This is heartbreaking! As we’ve seen time and time again with puppy mills (large-scale commercial dog breeding facilities), the welfare of the dogs is a low priority as the owner is solely interested in turning a profit. Lack of space, inadequate nutrition, poor hygiene, and rampant overbreeding are commonplace in puppy mills. Many former puppy mill dogs are left with a host of health issues ranging from dental problems, severely matted fur, eye, ear, and throat infections, and severe genetic deformities.
Recently, the SPCA of Texas discovered yet another horrific case of puppy mill abuse in Canton, Texas.
72 dogs and puppies were found in feces-filled wire crates with no access to food or water. “The animal owner let investigators know that they were selling the dogs for profit,” the SPCA of Texas shared on Facebook.
Horrifically, the SPCA of Texas found several nursing mothers and their litters being kept in a closet.
The other dogs were found roaming the filthy, urine-soaked, and feces-filled house.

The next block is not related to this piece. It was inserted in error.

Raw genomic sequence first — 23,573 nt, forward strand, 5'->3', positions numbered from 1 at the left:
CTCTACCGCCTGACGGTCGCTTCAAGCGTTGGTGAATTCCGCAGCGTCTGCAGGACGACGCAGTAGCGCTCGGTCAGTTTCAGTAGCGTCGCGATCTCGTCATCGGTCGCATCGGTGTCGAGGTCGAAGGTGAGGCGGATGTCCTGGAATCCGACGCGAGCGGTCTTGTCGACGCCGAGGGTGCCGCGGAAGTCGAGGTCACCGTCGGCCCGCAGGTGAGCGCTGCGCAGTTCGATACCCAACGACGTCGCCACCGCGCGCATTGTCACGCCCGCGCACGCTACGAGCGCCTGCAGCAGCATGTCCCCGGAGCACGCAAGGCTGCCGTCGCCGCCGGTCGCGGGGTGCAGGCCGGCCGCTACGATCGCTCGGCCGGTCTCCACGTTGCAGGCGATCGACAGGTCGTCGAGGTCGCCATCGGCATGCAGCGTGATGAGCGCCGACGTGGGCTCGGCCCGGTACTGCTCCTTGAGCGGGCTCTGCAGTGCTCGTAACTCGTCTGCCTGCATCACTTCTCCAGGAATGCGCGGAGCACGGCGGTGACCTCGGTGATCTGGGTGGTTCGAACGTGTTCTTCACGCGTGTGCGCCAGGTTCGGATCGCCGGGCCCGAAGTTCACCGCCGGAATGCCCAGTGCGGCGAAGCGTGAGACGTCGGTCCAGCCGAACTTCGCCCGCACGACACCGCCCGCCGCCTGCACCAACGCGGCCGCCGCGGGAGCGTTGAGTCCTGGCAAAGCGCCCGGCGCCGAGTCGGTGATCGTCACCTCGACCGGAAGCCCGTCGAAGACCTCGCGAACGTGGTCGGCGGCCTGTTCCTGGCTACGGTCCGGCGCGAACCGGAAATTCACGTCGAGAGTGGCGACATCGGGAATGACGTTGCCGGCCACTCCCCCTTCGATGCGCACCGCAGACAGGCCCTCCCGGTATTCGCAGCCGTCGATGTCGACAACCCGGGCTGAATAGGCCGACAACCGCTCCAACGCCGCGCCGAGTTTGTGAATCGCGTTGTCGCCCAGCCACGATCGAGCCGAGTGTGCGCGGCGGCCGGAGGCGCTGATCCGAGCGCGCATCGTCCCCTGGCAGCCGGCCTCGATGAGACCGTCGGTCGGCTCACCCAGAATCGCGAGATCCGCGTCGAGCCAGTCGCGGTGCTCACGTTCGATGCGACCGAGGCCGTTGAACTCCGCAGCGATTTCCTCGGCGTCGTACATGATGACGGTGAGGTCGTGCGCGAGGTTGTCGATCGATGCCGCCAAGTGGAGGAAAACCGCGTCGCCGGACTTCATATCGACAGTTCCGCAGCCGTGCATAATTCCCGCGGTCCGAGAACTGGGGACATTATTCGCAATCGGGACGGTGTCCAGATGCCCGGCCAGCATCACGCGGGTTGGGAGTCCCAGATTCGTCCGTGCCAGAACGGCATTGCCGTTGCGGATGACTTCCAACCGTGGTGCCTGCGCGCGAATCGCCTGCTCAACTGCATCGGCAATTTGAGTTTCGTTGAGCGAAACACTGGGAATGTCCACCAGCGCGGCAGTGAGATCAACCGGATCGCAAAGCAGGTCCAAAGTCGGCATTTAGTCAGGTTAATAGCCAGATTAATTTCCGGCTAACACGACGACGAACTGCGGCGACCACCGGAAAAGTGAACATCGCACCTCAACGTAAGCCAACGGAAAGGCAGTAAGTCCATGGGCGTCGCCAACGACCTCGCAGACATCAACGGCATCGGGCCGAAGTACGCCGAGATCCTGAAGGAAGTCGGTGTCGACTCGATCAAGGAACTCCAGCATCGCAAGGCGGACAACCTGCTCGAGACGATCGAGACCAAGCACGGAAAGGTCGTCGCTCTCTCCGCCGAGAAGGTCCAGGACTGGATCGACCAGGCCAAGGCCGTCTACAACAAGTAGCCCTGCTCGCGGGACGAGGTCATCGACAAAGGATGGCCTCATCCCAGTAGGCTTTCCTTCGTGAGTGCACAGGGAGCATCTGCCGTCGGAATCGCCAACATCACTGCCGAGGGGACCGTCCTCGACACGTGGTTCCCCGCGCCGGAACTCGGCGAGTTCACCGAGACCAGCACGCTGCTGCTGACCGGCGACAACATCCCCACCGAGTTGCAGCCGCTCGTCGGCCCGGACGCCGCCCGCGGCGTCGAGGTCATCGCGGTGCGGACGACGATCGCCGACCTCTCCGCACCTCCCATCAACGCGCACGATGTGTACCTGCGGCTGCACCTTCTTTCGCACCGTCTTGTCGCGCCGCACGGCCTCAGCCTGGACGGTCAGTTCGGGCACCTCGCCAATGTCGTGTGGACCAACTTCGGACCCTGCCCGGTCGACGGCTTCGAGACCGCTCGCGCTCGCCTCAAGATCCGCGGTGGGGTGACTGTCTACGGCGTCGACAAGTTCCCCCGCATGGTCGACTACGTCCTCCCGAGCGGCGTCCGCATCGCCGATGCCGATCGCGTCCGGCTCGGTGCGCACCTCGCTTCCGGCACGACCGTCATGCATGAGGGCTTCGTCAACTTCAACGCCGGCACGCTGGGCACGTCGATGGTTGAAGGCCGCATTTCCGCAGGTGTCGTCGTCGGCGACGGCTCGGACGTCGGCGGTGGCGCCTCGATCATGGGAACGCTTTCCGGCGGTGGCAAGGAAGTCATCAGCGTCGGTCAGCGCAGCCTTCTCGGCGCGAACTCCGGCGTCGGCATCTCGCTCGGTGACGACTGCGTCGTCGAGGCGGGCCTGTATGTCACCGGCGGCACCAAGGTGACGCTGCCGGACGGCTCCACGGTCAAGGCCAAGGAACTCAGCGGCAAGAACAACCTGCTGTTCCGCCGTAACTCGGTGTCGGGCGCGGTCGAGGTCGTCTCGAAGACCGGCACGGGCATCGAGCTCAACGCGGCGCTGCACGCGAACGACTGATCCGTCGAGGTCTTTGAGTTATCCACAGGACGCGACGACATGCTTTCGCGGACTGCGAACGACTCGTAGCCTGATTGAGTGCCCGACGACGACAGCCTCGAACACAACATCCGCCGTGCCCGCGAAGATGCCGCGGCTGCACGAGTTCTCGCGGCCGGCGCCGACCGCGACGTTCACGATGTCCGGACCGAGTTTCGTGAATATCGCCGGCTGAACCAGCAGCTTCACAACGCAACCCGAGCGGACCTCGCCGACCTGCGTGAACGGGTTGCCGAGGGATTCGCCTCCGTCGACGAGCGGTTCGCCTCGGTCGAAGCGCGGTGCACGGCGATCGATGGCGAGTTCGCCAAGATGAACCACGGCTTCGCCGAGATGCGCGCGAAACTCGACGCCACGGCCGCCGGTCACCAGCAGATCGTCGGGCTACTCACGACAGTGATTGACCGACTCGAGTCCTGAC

Among the abused dogs and puppies were one dog and 11 deceased puppies found wrapped in plastic and stored in the kitchen freezer on the property. Horrible!
The 72 dogs and puppies have been seized and transported to the Russell E. Dealey Animal Rescue Center in Dallas, Texas. The dogs will be examined by a veterinary staff and cared for until a custody hearing.
If you’d like to make a donation to the medical care and treatment of the abused dogs and puppies, you can do so via the SPCA of Texas’s website.
If you’re thinking of adding a furry best friend to your household but don’t want to support the cruel puppy mill industry, please adopt and never shop. There are millions of loving animals waiting right now at a shelter near you for their happy ending (over 1.5 million dogs and cats are euthanized in U.S. shelters every year because they don’t have a home, so this is more important than ever!). Shelters and rescue groups have puppies and purebred dogs, so there is absolutely no need to go through a breeder!
Image Source: SPCA of Texas/Facebook